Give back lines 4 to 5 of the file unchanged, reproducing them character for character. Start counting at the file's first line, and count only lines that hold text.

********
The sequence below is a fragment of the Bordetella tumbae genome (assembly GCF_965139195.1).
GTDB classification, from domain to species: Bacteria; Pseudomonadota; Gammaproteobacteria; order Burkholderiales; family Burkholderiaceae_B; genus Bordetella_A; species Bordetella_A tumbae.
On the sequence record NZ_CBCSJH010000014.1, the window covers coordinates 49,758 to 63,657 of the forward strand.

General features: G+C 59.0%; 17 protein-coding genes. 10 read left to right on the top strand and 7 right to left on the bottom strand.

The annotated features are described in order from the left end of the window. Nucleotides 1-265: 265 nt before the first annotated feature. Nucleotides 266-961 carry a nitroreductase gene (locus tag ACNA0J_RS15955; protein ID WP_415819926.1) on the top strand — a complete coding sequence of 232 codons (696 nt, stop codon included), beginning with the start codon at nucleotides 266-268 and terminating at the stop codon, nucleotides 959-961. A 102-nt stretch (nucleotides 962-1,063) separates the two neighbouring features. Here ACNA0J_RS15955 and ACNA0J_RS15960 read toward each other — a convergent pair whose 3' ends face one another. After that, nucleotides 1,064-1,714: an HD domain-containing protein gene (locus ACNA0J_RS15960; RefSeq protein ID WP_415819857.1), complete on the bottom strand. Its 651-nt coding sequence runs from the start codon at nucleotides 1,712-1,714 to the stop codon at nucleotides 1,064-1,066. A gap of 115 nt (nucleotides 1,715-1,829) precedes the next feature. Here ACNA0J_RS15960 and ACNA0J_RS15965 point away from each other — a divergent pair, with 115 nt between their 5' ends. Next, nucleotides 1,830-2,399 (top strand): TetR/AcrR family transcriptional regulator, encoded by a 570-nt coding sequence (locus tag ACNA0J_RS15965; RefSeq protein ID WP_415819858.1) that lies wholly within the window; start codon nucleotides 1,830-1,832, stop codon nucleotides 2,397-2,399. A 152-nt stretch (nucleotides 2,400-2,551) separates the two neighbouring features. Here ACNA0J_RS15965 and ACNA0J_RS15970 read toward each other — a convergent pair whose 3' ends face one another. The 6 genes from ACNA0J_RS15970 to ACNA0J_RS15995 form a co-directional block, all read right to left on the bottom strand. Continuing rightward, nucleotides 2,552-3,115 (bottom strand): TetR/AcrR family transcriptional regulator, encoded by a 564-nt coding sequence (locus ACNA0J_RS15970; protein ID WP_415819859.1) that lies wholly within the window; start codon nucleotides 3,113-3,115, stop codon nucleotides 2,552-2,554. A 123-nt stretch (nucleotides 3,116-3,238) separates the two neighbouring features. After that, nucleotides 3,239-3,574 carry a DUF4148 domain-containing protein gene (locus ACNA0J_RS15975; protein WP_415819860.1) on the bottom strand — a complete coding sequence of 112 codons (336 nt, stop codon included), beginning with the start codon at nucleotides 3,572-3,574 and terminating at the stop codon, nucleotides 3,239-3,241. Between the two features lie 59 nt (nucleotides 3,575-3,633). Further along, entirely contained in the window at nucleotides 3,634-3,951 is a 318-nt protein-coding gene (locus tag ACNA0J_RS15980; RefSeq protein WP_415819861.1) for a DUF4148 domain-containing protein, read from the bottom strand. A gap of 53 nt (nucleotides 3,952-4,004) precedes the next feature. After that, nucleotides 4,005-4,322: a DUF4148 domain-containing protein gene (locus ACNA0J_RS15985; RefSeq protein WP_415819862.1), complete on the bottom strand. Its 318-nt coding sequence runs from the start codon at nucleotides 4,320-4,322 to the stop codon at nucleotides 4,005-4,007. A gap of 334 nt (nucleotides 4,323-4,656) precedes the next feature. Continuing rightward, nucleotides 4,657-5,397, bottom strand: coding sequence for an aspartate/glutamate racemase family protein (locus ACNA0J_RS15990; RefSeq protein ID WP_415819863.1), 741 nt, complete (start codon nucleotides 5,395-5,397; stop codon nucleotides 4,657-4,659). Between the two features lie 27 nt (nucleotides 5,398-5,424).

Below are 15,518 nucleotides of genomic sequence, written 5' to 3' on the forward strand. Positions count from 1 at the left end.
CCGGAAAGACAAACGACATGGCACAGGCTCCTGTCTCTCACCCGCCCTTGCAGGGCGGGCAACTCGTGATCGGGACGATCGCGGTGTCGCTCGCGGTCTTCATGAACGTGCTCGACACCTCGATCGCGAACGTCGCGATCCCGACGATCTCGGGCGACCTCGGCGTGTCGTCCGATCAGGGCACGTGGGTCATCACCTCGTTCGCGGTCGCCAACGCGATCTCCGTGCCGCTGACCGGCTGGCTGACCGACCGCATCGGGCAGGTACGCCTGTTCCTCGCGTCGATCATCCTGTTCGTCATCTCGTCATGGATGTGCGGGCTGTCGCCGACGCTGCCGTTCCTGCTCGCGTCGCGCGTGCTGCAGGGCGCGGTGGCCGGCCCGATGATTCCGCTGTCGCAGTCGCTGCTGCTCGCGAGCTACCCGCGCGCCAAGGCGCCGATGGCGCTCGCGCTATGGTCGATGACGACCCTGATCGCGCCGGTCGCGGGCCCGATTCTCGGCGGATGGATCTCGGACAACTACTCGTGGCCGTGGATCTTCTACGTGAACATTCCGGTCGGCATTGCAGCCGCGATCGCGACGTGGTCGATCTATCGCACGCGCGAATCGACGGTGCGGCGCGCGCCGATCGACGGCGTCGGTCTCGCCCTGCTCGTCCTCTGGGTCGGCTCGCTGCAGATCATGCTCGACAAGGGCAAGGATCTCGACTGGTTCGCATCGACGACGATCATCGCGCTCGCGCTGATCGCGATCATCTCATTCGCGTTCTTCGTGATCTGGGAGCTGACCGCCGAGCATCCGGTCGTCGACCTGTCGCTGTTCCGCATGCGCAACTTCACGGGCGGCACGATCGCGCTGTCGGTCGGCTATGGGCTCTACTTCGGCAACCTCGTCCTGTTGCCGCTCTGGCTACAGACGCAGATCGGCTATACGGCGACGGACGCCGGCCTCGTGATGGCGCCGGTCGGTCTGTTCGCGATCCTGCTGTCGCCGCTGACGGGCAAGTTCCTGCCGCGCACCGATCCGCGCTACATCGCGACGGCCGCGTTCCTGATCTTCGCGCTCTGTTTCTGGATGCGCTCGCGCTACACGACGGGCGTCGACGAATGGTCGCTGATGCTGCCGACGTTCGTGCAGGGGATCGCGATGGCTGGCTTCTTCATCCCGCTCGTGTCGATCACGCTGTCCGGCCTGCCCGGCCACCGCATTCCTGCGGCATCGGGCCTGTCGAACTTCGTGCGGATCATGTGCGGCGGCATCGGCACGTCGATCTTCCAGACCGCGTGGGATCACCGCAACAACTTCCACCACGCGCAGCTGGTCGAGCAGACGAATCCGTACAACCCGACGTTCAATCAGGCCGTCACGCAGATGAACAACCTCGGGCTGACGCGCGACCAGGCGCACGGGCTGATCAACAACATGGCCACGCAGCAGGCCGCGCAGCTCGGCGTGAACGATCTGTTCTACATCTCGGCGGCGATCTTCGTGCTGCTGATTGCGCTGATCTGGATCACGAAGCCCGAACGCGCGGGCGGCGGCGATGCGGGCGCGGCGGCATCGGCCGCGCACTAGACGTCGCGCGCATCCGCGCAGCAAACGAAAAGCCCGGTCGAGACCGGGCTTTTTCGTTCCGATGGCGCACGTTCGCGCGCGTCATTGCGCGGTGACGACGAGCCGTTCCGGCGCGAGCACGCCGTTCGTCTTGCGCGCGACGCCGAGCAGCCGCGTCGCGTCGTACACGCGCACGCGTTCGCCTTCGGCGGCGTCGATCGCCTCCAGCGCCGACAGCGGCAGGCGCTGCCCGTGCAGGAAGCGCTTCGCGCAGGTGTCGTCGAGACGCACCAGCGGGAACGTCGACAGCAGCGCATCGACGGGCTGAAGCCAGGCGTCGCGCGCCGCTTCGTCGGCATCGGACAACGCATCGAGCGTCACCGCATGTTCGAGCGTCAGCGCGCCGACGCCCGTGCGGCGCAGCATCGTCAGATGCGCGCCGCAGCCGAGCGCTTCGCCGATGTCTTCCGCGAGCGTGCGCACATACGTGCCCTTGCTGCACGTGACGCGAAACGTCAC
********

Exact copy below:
General features: G+C 59.0%; 17 protein-coding genes. 10 read left to right on the top strand and 7 right to left on the bottom strand.

The annotated features are described in order from the left end of the window. Nucleotides 1-265: 265 nt before the first annotated feature. Nucleotides 266-961 carry a nitroreductase gene (locus tag ACNA0J_RS15955; protein ID WP_415819926.1) on the top strand — a complete coding sequence of 232 codons (696 nt, stop codon included), beginning with the start codon at nucleotides 266-268 and terminating at the stop codon, nucleotides 959-961. A 102-nt stretch (nucleotides 962-1,063) separates the two neighbouring features. Here ACNA0J_RS15955 and ACNA0J_RS15960 read toward each other — a convergent pair whose 3' ends face one another. After that, nucleotides 1,064-1,714: an HD domain-containing protein gene (locus ACNA0J_RS15960; RefSeq protein ID WP_415819857.1), complete on the bottom strand. Its 651-nt coding sequence runs from the start codon at nucleotides 1,712-1,714 to the stop codon at nucleotides 1,064-1,066. A gap of 115 nt (nucleotides 1,715-1,829) precedes the next feature. Here ACNA0J_RS15960 and ACNA0J_RS15965 point away from each other — a divergent pair, with 115 nt between their 5' ends. Next, nucleotides 1,830-2,399 (top strand): TetR/AcrR family transcriptional regulator, encoded by a 570-nt coding sequence (locus tag ACNA0J_RS15965; RefSeq protein ID WP_415819858.1) that lies wholly within the window; start codon nucleotides 1,830-1,832, stop codon nucleotides 2,397-2,399. A 152-nt stretch (nucleotides 2,400-2,551) separates the two neighbouring features. Here ACNA0J_RS15965 and ACNA0J_RS15970 read toward each other — a convergent pair whose 3' ends face one another. The 6 genes from ACNA0J_RS15970 to ACNA0J_RS15995 form a co-directional block, all read right to left on the bottom strand. Continuing rightward, nucleotides 2,552-3,115 (bottom strand): TetR/AcrR family transcriptional regulator, encoded by a 564-nt coding sequence (locus ACNA0J_RS15970; protein ID WP_415819859.1) that lies wholly within the window; start codon nucleotides 3,113-3,115, stop codon nucleotides 2,552-2,554. A 123-nt stretch (nucleotides 3,116-3,238) separates the two neighbouring features. After that, nucleotides 3,239-3,574 carry a DUF4148 domain-containing protein gene (locus ACNA0J_RS15975; protein WP_415819860.1) on the bottom strand — a complete coding sequence of 112 codons (336 nt, stop codon included), beginning with the start codon at nucleotides 3,572-3,574 and terminating at the stop codon, nucleotides 3,239-3,241. Between the two features lie 59 nt (nucleotides 3,575-3,633). Further along, entirely contained in the window at nucleotides 3,634-3,951 is a 318-nt protein-coding gene (locus tag ACNA0J_RS15980; RefSeq protein WP_415819861.1) for a DUF4148 domain-containing protein, read from the bottom strand. A gap of 53 nt (nucleotides 3,952-4,004) precedes the next feature. After that, nucleotides 4,005-4,322: a DUF4148 domain-containing protein gene (locus ACNA0J_RS15985; RefSeq protein WP_415819862.1), complete on the bottom strand. Its 318-nt coding sequence runs from the start codon at nucleotides 4,320-4,322 to the stop codon at nucleotides 4,005-4,007. A gap of 334 nt (nucleotides 4,323-4,656) precedes the next feature. Continuing rightward, nucleotides 4,657-5,397, bottom strand: coding sequence for an aspartate/glutamate racemase family protein (locus ACNA0J_RS15990; RefSeq protein ID WP_415819863.1), 741 nt, complete (start codon nucleotides 5,395-5,397; stop codon nucleotides 4,657-4,659). Between the two features lie 27 nt (nucleotides 5,398-5,424).